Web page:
Today is my parents’ 43rd anniversary, and if they hadn’t met and married on this day in 1975 you wouldn’t be reading this post. (Weird, huh?) Also, I wouldn’t be alive! So we all owe a lot to Bob and Helen for tying the knot! 😋
This photo is up in my living room and I like to look at it and think about several things:
What were my parents’ thinking about on that day? How much joy, excitement, anxiousness did they feel in the moment? It’s funny how a photo can capture so much in just one instant, and I’ve spent hours trying to pick apart their smiles, eyes + body language to uncover secrets I’ll never know. (I’m nosey!)
In what ways am I like my parents, and in what ways am I unlike each of them? As I search the photo, I take note of the physical characteristics from each of them: my dad’s nose, my mom’s almost non-existent eyebrows. It’s astonishing the way genetics works: I noticed, after some careful study, that my nephew has the exact same shaped nostrils as my father (my sister, too, to a lesser degree.) Nostril shape? I’d never thought of that before. But I also take stock our similarities and differences that can’t be seen in the photo—how I’m so much like my dad in my humor and sarcasm—how I make lists like my mother. My parents’ youth in this photo reminds me that I’m on a very different path in some ways than they were at my age. They met in graduate school in their early twenties, both right out of undergrad (I took years to go back for my Master’s) and got married soon after they finished with their matching MUPs at the tender ages of 24 and 23. (I’m 10 years older than my mom was when she got married, and the age she was when she had her last child. I’m neither married nor a mother, though I hope for both.)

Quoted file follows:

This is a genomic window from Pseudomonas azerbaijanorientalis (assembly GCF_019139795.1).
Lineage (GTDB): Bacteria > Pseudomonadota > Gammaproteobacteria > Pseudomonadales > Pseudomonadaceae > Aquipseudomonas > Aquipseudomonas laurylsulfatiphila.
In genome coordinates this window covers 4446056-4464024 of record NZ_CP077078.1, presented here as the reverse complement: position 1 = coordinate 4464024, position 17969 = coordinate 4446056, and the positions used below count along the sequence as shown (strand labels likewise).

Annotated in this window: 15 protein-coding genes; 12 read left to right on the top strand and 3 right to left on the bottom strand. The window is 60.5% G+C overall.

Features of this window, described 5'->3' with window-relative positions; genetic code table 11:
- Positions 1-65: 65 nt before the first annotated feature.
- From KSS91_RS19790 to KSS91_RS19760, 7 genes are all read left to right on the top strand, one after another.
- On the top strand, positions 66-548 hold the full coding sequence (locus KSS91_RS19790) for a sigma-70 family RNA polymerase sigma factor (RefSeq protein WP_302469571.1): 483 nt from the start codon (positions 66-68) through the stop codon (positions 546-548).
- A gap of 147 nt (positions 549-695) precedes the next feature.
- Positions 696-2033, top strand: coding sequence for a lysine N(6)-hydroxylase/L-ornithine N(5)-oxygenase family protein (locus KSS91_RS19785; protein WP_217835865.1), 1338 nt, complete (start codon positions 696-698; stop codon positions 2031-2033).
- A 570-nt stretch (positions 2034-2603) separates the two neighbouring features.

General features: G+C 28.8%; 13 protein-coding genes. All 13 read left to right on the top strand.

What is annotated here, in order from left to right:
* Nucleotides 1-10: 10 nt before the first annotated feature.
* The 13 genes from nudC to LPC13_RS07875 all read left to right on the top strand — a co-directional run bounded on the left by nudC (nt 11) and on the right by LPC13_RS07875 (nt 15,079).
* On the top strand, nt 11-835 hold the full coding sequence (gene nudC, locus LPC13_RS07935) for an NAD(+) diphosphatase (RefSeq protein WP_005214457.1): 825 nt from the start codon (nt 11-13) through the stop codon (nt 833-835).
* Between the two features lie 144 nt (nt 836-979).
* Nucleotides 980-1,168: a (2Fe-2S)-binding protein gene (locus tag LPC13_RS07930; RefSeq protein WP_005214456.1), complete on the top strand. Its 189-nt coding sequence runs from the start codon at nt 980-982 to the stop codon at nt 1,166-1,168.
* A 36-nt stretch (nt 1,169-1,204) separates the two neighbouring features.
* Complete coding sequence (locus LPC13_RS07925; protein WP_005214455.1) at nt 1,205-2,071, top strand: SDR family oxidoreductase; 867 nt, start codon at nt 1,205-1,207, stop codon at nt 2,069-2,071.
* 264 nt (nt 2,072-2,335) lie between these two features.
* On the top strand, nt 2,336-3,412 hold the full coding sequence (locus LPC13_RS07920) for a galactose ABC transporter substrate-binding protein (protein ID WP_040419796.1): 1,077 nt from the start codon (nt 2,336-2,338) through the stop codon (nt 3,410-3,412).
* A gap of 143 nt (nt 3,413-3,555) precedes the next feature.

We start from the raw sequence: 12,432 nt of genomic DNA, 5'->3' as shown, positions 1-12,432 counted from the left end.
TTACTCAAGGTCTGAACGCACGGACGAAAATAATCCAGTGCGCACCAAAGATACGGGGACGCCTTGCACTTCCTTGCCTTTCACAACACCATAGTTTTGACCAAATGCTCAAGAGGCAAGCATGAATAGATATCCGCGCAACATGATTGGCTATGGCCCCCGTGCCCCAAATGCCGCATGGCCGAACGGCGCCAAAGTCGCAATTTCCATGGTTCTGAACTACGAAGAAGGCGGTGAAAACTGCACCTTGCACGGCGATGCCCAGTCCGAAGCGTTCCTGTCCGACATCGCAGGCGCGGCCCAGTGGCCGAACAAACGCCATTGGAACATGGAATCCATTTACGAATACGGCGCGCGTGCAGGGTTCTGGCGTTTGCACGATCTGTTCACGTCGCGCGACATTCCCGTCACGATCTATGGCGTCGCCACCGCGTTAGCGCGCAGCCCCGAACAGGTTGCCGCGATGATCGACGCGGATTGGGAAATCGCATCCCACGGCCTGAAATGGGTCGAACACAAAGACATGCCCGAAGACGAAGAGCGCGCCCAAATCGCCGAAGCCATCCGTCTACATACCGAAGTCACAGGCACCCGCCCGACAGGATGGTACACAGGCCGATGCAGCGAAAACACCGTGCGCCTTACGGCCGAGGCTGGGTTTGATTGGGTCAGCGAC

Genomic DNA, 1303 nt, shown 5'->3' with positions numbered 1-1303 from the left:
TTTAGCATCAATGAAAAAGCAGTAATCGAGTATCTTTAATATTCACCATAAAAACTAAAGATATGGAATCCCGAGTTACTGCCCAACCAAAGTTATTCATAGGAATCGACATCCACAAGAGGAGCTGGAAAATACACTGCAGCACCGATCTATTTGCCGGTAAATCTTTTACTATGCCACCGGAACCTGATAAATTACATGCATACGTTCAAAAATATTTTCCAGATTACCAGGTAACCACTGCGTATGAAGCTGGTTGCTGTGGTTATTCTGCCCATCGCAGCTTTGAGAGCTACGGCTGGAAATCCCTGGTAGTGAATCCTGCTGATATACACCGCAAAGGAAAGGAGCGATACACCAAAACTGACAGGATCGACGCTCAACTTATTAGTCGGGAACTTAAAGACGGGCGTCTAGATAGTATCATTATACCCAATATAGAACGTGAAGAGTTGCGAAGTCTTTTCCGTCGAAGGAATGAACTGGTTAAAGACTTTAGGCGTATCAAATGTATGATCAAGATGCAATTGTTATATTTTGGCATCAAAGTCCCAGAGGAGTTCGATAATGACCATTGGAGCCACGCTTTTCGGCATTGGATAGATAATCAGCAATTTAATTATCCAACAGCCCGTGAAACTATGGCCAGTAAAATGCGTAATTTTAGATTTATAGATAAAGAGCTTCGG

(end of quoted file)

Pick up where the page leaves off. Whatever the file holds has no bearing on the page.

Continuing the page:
Although at times looking at this photo has provoked hard emotions for me—questioning what marriage means, what love looks like, if I’ll find it and keep it—I have a much more gentle and grateful attitude towards it when I see it now. I’m thankful for my parents for showing me that relationships are a partnership, that they require work, that it’s OK (and possible) to follow your dreams and still be one half of a couple. I’m forever indebted to my parents for the foundation they built for me, and the love and support they’ve shown me throughout my entire life.
So maybe today, you take some time to reflect on the important and influential people in your life. In what ways are you different and in what ways are you the same? How do those similarities and differences impact your life, and how can you express your gratitude today?